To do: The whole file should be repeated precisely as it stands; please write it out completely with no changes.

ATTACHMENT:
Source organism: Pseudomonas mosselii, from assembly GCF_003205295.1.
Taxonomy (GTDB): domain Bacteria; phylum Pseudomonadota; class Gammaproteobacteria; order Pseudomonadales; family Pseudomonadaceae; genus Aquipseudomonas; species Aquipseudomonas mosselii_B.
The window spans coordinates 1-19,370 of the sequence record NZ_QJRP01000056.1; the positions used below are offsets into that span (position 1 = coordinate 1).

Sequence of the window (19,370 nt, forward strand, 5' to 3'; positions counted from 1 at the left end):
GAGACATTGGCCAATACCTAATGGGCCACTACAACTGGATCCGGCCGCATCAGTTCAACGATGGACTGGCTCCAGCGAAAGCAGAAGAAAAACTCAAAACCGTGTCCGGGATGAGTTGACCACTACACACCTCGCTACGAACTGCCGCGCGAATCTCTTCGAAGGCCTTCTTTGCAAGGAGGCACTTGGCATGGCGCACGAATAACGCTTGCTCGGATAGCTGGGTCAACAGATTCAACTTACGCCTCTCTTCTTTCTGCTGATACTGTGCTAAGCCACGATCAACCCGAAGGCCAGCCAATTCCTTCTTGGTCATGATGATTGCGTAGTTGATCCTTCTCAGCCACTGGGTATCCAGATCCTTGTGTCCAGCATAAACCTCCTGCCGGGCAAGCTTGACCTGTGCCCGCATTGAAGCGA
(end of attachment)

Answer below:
Source organism: Pseudomonas mosselii, from assembly GCF_003205295.1.
Taxonomy (GTDB): domain Bacteria; phylum Pseudomonadota; class Gammaproteobacteria; order Pseudomonadales; family Pseudomonadaceae; genus Aquipseudomonas; species Aquipseudomonas mosselii_B.
The window spans coordinates 1-19,370 of the sequence record NZ_QJRP01000056.1; the positions used below are offsets into that span (position 1 = coordinate 1).

Sequence of the window (19,370 nt, forward strand, 5' to 3'; positions counted from 1 at the left end):
GAGACATTGGCCAATACCTAATGGGCCACTACAACTGGATCCGGCCGCATCAGTTCAACGATGGACTGGCTCCAGCGAAAGCAGAAGAAAAACTCAAAACCGTGTCCGGGATGAGTTGACCACTACACACCTCGCTACGAACTGCCGCGCGAATCTCTTCGAAGGCCTTCTTTGCAAGGAGGCACTTGGCATGGCGCACGAATAACGCTTGCTCGGATAGCTGGGTCAACAGATTCAACTTACGCCTCTCTTCTTTCTGCTGATACTGTGCTAAGCCACGATCAACCCGAAGGCCAGCCAATTCCTTCTTGGTCATGATGATTGCGTAGTTGATCCTTCTCAGCCACTGGGTATCCAGATCCTTGTGTCCAGCATAAACCTCCTGCCGGGCAAGCTTGACCTGTGCCCGCATTGAAGCGA